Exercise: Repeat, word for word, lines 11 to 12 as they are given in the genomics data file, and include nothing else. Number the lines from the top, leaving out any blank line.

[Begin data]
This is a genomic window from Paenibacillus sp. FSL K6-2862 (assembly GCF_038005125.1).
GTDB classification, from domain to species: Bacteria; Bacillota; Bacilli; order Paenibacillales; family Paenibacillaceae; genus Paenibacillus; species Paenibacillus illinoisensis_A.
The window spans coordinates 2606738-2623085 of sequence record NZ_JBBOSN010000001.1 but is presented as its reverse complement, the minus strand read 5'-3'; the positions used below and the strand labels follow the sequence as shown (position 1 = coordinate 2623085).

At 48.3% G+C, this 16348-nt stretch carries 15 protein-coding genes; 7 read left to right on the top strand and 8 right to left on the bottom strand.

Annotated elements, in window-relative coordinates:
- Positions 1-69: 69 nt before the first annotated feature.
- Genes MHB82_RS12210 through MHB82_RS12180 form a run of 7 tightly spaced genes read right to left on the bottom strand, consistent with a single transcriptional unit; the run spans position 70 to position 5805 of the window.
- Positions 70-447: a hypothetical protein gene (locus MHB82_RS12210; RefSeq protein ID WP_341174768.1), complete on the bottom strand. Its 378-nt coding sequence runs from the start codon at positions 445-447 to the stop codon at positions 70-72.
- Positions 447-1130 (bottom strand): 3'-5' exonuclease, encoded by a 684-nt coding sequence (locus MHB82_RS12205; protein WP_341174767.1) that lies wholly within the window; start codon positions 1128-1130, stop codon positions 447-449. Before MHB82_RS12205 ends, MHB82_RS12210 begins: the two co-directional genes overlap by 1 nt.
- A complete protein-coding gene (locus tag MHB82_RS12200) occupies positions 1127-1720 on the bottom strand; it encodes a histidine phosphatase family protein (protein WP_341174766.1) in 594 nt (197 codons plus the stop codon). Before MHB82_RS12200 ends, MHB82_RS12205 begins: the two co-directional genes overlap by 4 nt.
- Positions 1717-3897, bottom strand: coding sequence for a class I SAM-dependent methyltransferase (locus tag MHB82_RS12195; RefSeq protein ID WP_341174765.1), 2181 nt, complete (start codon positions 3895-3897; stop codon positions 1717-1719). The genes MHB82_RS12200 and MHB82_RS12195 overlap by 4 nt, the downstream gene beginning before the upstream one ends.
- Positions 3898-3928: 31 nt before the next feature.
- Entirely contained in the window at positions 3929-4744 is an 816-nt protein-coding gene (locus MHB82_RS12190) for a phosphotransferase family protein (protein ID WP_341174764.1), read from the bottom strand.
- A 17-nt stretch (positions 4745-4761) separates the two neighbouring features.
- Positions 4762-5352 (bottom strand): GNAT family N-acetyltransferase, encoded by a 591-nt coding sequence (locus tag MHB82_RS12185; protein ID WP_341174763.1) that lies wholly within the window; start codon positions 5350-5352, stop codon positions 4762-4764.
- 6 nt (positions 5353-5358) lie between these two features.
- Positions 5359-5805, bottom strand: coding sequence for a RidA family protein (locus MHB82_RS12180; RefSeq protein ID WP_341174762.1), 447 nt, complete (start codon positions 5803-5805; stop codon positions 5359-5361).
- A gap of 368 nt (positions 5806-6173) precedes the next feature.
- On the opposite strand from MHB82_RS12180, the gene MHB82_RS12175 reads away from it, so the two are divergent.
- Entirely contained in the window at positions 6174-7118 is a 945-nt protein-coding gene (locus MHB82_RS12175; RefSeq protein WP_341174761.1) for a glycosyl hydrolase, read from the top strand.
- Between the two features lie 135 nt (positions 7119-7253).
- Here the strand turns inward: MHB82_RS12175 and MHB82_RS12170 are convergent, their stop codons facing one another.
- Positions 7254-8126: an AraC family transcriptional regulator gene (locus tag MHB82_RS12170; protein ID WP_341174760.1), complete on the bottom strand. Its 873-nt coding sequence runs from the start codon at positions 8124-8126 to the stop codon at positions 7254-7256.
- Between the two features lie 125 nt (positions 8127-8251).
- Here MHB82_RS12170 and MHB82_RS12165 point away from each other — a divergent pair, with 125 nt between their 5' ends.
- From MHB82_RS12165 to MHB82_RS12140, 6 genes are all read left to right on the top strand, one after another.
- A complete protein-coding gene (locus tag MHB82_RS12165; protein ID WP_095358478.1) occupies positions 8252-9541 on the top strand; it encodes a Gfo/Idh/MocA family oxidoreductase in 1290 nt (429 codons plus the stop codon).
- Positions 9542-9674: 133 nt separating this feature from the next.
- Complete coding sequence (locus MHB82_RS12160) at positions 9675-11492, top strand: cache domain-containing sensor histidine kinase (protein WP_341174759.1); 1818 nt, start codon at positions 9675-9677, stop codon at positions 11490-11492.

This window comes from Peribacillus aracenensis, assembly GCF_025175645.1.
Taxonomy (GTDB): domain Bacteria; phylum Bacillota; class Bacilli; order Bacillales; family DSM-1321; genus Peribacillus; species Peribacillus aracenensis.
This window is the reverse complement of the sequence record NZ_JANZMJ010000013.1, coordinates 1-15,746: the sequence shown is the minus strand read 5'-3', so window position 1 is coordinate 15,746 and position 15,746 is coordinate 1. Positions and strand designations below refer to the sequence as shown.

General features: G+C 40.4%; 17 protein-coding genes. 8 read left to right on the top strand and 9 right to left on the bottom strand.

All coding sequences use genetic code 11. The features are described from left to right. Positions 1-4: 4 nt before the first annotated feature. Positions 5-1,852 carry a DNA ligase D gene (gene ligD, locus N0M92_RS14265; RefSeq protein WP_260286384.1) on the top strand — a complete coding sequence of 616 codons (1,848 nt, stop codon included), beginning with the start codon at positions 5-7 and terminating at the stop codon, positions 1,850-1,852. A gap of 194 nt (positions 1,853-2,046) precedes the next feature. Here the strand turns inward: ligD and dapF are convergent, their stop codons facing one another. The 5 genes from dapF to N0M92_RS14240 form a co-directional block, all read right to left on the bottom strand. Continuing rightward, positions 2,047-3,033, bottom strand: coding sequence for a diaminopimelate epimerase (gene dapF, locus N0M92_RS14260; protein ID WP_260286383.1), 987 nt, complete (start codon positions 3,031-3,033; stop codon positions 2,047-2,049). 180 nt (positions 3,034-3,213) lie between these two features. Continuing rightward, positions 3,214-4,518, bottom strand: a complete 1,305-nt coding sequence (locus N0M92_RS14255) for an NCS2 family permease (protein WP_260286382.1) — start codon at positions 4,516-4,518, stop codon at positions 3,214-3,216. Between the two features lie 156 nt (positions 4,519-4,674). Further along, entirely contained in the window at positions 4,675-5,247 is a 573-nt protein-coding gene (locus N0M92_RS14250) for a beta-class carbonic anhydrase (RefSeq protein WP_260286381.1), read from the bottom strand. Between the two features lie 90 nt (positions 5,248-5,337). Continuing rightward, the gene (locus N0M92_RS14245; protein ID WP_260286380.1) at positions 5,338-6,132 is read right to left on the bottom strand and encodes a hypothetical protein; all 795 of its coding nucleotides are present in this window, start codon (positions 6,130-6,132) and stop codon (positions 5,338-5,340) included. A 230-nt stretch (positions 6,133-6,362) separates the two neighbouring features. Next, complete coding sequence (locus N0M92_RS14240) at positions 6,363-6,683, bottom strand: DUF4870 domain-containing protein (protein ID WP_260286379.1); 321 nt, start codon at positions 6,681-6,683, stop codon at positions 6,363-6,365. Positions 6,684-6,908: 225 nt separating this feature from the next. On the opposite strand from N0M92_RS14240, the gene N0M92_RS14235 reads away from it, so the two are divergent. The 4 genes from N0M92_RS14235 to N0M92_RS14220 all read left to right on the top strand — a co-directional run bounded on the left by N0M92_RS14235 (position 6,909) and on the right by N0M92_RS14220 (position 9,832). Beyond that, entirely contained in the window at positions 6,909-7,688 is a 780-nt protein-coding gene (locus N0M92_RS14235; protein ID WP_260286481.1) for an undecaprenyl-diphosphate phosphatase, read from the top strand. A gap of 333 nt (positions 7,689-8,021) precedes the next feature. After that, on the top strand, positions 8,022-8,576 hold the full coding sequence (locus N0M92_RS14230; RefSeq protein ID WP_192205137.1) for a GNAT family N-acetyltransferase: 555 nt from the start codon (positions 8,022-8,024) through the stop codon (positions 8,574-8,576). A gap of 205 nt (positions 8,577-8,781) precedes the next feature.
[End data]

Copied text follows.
- Positions 1717-3897, bottom strand: coding sequence for a class I SAM-dependent methyltransferase (locus tag MHB82_RS12195; RefSeq protein ID WP_341174765.1), 2181 nt, complete (start codon positions 3895-3897; stop codon positions 1717-1719). The genes MHB82_RS12200 and MHB82_RS12195 overlap by 4 nt, the downstream gene beginning before the upstream one ends.
- Positions 3898-3928: 31 nt before the next feature.